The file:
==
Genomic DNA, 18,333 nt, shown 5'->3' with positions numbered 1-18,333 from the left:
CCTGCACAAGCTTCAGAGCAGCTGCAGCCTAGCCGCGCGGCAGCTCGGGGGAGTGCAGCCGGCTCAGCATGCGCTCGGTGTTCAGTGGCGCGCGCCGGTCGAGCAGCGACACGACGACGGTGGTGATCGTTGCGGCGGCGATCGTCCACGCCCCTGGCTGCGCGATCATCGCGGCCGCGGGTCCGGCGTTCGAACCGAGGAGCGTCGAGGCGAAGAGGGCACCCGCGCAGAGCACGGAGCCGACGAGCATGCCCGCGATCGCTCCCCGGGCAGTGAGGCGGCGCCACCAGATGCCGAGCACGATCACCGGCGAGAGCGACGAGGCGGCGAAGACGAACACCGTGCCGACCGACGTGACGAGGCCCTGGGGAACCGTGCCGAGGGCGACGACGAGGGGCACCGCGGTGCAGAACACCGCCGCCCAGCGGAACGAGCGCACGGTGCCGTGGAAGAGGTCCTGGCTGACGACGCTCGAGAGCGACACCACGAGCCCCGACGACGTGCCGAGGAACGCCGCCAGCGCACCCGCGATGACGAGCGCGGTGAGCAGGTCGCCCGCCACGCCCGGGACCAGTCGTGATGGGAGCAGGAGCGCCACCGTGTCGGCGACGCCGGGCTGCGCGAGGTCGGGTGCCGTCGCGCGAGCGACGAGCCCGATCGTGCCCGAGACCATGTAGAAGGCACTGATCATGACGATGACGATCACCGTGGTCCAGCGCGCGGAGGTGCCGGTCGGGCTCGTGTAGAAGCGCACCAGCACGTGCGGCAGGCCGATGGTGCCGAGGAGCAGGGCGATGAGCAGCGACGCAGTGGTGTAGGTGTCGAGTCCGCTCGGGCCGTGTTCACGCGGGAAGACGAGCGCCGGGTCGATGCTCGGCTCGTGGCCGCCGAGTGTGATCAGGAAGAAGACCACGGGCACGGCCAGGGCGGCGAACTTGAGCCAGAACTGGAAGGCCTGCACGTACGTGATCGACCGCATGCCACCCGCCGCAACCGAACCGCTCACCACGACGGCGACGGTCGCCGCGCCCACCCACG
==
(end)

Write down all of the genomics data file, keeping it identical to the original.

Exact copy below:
Genomic DNA, 18,333 nt, shown 5'->3' with positions numbered 1-18,333 from the left:
CCTGCACAAGCTTCAGAGCAGCTGCAGCCTAGCCGCGCGGCAGCTCGGGGGAGTGCAGCCGGCTCAGCATGCGCTCGGTGTTCAGTGGCGCGCGCCGGTCGAGCAGCGACACGACGACGGTGGTGATCGTTGCGGCGGCGATCGTCCACGCCCCTGGCTGCGCGATCATCGCGGCCGCGGGTCCGGCGTTCGAACCGAGGAGCGTCGAGGCGAAGAGGGCACCCGCGCAGAGCACGGAGCCGACGAGCATGCCCGCGATCGCTCCCCGGGCAGTGAGGCGGCGCCACCAGATGCCGAGCACGATCACCGGCGAGAGCGACGAGGCGGCGAAGACGAACACCGTGCCGACCGACGTGACGAGGCCCTGGGGAACCGTGCCGAGGGCGACGACGAGGGGCACCGCGGTGCAGAACACCGCCGCCCAGCGGAACGAGCGCACGGTGCCGTGGAAGAGGTCCTGGCTGACGACGCTCGAGAGCGACACCACGAGCCCCGACGACGTGCCGAGGAACGCCGCCAGCGCACCCGCGATGACGAGCGCGGTGAGCAGGTCGCCCGCCACGCCCGGGACCAGTCGTGATGGGAGCAGGAGCGCCACCGTGTCGGCGACGCCGGGCTGCGCGAGGTCGGGTGCCGTCGCGCGAGCGACGAGCCCGATCGTGCCCGAGACCATGTAGAAGGCACTGATCATGACGATGACGATCACCGTGGTCCAGCGCGCGGAGGTGCCGGTCGGGCTCGTGTAGAAGCGCACCAGCACGTGCGGCAGGCCGATGGTGCCGAGGAGCAGGGCGATGAGCAGCGACGCAGTGGTGTAGGTGTCGAGTCCGCTCGGGCCGTGTTCACGCGGGAAGACGAGCGCCGGGTCGATGCTCGGCTCGTGGCCGCCGAGTGTGATCAGGAAGAAGACCACGGGCACGGCCAGGGCGGCGAACTTGAGCCAGAACTGGAAGGCCTGCACGTACGTGATCGACCGCATGCCACCCGCCGCAACCGAACCGCTCACCACGACGGCGACGGTCGCCGCGCCCACCCACG